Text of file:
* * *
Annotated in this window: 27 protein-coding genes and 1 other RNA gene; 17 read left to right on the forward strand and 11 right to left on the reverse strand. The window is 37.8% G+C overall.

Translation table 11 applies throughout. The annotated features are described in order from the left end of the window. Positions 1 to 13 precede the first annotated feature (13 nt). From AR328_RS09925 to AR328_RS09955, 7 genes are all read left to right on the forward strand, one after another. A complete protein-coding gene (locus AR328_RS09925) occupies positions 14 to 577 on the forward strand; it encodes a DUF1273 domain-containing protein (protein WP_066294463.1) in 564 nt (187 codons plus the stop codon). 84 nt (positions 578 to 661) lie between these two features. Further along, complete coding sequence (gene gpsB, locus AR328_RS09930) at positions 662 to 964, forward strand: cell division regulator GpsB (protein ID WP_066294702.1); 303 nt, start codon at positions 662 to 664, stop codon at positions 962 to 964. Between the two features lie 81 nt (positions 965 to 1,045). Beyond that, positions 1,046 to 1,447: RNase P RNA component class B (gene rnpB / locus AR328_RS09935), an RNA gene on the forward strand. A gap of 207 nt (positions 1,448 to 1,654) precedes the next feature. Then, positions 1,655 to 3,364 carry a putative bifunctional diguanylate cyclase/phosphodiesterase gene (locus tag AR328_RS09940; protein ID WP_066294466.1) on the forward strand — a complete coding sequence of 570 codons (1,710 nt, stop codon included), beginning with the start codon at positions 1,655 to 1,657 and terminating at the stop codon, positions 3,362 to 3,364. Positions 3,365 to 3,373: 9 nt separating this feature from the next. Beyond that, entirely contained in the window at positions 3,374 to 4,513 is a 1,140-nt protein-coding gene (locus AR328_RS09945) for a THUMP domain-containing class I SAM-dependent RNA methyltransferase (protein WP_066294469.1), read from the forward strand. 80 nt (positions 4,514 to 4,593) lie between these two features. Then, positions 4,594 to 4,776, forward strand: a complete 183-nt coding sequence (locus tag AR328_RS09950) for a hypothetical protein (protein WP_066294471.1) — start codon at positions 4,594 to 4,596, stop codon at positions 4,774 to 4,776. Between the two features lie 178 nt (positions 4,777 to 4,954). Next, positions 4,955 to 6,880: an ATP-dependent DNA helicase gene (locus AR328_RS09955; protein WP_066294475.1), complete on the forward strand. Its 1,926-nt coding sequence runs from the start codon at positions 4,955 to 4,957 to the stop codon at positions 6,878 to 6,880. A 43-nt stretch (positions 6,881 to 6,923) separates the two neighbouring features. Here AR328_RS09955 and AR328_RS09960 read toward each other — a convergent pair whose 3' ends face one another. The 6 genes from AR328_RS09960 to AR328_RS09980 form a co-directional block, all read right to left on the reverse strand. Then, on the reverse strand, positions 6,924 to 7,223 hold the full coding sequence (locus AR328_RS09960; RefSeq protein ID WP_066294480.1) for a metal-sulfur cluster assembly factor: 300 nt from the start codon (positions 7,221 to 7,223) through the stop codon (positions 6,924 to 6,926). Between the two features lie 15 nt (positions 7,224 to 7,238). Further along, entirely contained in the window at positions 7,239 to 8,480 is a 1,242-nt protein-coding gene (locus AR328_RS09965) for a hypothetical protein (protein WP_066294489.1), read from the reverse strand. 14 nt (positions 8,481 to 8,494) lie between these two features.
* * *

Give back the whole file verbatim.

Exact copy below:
Annotated in this window: 27 protein-coding genes and 1 other RNA gene; 17 read left to right on the forward strand and 11 right to left on the reverse strand. The window is 37.8% G+C overall.

Translation table 11 applies throughout. The annotated features are described in order from the left end of the window. Positions 1 to 13 precede the first annotated feature (13 nt). From AR328_RS09925 to AR328_RS09955, 7 genes are all read left to right on the forward strand, one after another. A complete protein-coding gene (locus AR328_RS09925) occupies positions 14 to 577 on the forward strand; it encodes a DUF1273 domain-containing protein (protein WP_066294463.1) in 564 nt (187 codons plus the stop codon). 84 nt (positions 578 to 661) lie between these two features. Further along, complete coding sequence (gene gpsB, locus AR328_RS09930) at positions 662 to 964, forward strand: cell division regulator GpsB (protein ID WP_066294702.1); 303 nt, start codon at positions 662 to 664, stop codon at positions 962 to 964. Between the two features lie 81 nt (positions 965 to 1,045). Beyond that, positions 1,046 to 1,447: RNase P RNA component class B (gene rnpB / locus AR328_RS09935), an RNA gene on the forward strand. A gap of 207 nt (positions 1,448 to 1,654) precedes the next feature. Then, positions 1,655 to 3,364 carry a putative bifunctional diguanylate cyclase/phosphodiesterase gene (locus tag AR328_RS09940; protein ID WP_066294466.1) on the forward strand — a complete coding sequence of 570 codons (1,710 nt, stop codon included), beginning with the start codon at positions 1,655 to 1,657 and terminating at the stop codon, positions 3,362 to 3,364. Positions 3,365 to 3,373: 9 nt separating this feature from the next. Beyond that, entirely contained in the window at positions 3,374 to 4,513 is a 1,140-nt protein-coding gene (locus AR328_RS09945) for a THUMP domain-containing class I SAM-dependent RNA methyltransferase (protein WP_066294469.1), read from the forward strand. 80 nt (positions 4,514 to 4,593) lie between these two features. Then, positions 4,594 to 4,776, forward strand: a complete 183-nt coding sequence (locus tag AR328_RS09950) for a hypothetical protein (protein WP_066294471.1) — start codon at positions 4,594 to 4,596, stop codon at positions 4,774 to 4,776. Between the two features lie 178 nt (positions 4,777 to 4,954). Next, positions 4,955 to 6,880: an ATP-dependent DNA helicase gene (locus AR328_RS09955; protein WP_066294475.1), complete on the forward strand. Its 1,926-nt coding sequence runs from the start codon at positions 4,955 to 4,957 to the stop codon at positions 6,878 to 6,880. A 43-nt stretch (positions 6,881 to 6,923) separates the two neighbouring features. Here AR328_RS09955 and AR328_RS09960 read toward each other — a convergent pair whose 3' ends face one another. The 6 genes from AR328_RS09960 to AR328_RS09980 form a co-directional block, all read right to left on the reverse strand. Then, on the reverse strand, positions 6,924 to 7,223 hold the full coding sequence (locus AR328_RS09960; RefSeq protein ID WP_066294480.1) for a metal-sulfur cluster assembly factor: 300 nt from the start codon (positions 7,221 to 7,223) through the stop codon (positions 6,924 to 6,926). Between the two features lie 15 nt (positions 7,224 to 7,238). Further along, entirely contained in the window at positions 7,239 to 8,480 is a 1,242-nt protein-coding gene (locus AR328_RS09965) for a hypothetical protein (protein WP_066294489.1), read from the reverse strand. 14 nt (positions 8,481 to 8,494) lie between these two features.